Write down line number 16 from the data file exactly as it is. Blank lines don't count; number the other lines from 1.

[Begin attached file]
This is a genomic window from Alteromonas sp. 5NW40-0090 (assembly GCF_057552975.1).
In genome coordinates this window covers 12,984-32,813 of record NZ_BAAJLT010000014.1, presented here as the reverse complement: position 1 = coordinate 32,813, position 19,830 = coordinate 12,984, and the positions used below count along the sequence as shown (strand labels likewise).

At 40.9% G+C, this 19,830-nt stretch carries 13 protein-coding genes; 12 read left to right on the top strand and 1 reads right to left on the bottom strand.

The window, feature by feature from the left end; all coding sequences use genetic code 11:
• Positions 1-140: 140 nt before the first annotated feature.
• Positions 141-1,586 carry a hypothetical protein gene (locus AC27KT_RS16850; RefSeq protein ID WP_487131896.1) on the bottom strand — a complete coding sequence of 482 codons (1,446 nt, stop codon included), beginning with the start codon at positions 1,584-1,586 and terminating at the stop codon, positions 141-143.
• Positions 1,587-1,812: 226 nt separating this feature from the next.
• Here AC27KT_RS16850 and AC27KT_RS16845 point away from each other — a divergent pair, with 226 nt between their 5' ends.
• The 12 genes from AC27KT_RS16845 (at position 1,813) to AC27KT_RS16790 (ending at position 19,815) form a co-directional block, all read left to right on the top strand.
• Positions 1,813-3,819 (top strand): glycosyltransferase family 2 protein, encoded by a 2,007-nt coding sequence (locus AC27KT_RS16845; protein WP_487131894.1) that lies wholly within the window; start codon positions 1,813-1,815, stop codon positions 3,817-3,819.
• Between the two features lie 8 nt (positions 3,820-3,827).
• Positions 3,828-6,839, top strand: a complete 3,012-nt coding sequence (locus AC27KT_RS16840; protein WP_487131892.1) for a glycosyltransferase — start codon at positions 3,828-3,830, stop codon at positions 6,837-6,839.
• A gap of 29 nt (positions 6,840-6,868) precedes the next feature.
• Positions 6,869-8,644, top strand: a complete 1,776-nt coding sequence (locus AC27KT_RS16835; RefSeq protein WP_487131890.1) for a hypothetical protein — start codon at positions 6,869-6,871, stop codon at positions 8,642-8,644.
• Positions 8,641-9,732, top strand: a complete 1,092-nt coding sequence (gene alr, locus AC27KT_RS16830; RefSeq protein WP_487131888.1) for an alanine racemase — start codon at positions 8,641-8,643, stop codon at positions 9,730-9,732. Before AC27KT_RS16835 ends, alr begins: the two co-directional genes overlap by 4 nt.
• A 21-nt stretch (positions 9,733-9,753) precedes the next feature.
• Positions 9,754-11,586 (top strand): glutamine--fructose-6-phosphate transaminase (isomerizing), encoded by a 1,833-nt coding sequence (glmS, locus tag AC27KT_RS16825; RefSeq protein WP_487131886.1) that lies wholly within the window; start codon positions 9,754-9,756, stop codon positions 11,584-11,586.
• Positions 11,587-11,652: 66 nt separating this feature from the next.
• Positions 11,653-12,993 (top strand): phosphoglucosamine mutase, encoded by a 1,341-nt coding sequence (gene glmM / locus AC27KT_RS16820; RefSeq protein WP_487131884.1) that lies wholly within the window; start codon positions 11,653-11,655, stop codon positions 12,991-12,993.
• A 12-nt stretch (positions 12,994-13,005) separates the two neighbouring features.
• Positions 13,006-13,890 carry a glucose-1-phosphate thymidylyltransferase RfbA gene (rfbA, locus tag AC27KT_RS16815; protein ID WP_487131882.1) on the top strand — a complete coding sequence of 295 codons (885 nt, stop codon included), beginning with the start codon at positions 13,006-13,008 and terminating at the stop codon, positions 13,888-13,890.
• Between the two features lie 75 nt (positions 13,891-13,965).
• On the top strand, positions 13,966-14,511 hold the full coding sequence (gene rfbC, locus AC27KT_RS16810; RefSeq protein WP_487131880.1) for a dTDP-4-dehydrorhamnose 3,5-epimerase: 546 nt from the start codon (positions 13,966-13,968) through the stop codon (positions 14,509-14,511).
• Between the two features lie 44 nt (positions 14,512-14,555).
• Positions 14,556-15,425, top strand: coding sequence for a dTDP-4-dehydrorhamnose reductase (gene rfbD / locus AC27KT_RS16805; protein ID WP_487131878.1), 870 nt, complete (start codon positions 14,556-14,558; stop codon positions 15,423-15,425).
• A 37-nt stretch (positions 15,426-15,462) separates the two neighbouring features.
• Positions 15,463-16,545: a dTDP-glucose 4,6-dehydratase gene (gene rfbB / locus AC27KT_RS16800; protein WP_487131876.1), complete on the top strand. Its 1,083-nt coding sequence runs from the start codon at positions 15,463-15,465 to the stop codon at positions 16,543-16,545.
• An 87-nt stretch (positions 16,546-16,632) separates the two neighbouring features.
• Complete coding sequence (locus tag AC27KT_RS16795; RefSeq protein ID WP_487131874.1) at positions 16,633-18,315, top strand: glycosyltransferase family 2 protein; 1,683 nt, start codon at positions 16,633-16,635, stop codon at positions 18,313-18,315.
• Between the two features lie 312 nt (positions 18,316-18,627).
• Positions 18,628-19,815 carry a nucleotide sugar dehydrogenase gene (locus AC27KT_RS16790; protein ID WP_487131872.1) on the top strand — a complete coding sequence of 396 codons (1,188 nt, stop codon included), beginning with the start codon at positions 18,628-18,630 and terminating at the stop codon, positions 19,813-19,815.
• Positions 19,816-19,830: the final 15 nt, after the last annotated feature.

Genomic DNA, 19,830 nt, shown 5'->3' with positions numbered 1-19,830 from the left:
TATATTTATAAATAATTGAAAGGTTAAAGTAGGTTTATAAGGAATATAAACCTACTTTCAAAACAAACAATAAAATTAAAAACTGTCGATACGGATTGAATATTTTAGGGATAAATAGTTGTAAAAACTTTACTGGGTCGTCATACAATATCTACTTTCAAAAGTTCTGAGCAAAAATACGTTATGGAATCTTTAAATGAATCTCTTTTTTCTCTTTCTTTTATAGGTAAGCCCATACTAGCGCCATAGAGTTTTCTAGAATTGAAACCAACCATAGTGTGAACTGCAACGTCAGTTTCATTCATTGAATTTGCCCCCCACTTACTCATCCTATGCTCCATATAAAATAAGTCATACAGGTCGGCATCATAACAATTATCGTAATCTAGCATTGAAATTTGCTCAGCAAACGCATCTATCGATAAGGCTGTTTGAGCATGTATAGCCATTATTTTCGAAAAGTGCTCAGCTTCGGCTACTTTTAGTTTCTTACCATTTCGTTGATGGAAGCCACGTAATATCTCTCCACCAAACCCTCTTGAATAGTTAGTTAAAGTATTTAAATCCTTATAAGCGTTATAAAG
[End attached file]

• A 21-nt stretch (positions 9,733-9,753) precedes the next feature.